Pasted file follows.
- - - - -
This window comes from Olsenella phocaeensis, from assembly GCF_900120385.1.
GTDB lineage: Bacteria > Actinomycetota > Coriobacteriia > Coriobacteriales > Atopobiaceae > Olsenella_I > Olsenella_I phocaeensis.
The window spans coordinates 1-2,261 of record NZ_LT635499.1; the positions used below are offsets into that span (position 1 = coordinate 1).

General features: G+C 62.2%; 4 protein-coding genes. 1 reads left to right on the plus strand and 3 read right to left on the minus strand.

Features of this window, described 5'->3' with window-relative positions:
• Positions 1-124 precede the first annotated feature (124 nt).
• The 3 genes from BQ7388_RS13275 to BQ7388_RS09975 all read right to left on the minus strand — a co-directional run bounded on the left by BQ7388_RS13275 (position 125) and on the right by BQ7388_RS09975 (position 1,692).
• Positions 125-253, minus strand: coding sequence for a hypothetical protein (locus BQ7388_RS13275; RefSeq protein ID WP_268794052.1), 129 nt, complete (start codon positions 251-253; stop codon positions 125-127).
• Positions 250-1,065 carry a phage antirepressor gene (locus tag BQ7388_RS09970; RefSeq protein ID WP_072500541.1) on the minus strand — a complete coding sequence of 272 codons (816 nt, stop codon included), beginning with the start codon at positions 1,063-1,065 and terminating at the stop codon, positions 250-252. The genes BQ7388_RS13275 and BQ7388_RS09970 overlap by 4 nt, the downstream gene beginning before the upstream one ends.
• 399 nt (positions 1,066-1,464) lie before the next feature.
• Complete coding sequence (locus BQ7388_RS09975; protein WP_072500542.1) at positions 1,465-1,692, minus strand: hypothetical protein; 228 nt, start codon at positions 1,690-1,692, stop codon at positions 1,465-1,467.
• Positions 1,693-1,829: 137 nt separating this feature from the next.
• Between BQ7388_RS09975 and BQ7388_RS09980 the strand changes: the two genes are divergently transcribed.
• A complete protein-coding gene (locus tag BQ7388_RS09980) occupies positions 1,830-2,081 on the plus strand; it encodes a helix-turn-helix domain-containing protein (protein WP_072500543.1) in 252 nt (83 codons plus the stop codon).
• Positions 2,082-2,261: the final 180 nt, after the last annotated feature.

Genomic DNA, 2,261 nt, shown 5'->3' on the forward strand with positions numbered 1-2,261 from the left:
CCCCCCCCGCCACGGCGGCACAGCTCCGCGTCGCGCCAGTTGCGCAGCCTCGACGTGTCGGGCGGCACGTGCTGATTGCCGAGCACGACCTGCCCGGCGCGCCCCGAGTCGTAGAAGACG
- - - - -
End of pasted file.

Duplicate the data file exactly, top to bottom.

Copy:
This window comes from Olsenella phocaeensis, from assembly GCF_900120385.1.
GTDB lineage: Bacteria > Actinomycetota > Coriobacteriia > Coriobacteriales > Atopobiaceae > Olsenella_I > Olsenella_I phocaeensis.
The window spans coordinates 1-2,261 of record NZ_LT635499.1; the positions used below are offsets into that span (position 1 = coordinate 1).

General features: G+C 62.2%; 4 protein-coding genes. 1 reads left to right on the plus strand and 3 read right to left on the minus strand.

Features of this window, described 5'->3' with window-relative positions:
• Positions 1-124 precede the first annotated feature (124 nt).
• The 3 genes from BQ7388_RS13275 to BQ7388_RS09975 all read right to left on the minus strand — a co-directional run bounded on the left by BQ7388_RS13275 (position 125) and on the right by BQ7388_RS09975 (position 1,692).
• Positions 125-253, minus strand: coding sequence for a hypothetical protein (locus BQ7388_RS13275; RefSeq protein ID WP_268794052.1), 129 nt, complete (start codon positions 251-253; stop codon positions 125-127).
• Positions 250-1,065 carry a phage antirepressor gene (locus tag BQ7388_RS09970; RefSeq protein ID WP_072500541.1) on the minus strand — a complete coding sequence of 272 codons (816 nt, stop codon included), beginning with the start codon at positions 1,063-1,065 and terminating at the stop codon, positions 250-252. The genes BQ7388_RS13275 and BQ7388_RS09970 overlap by 4 nt, the downstream gene beginning before the upstream one ends.
• 399 nt (positions 1,066-1,464) lie before the next feature.
• Complete coding sequence (locus BQ7388_RS09975; protein WP_072500542.1) at positions 1,465-1,692, minus strand: hypothetical protein; 228 nt, start codon at positions 1,690-1,692, stop codon at positions 1,465-1,467.
• Positions 1,693-1,829: 137 nt separating this feature from the next.
• Between BQ7388_RS09975 and BQ7388_RS09980 the strand changes: the two genes are divergently transcribed.
• A complete protein-coding gene (locus tag BQ7388_RS09980) occupies positions 1,830-2,081 on the plus strand; it encodes a helix-turn-helix domain-containing protein (protein WP_072500543.1) in 252 nt (83 codons plus the stop codon).
• Positions 2,082-2,261: the final 180 nt, after the last annotated feature.

Genomic DNA, 2,261 nt, shown 5'->3' on the forward strand with positions numbered 1-2,261 from the left:
CCCCCCCCGCCACGGCGGCACAGCTCCGCGTCGCGCCAGTTGCGCAGCCTCGACGTGTCGGGCGGCACGTGCTGATTGCCGAGCACGACCTGCCCGGCGCGCCCCGAGTCGTAGAAGACG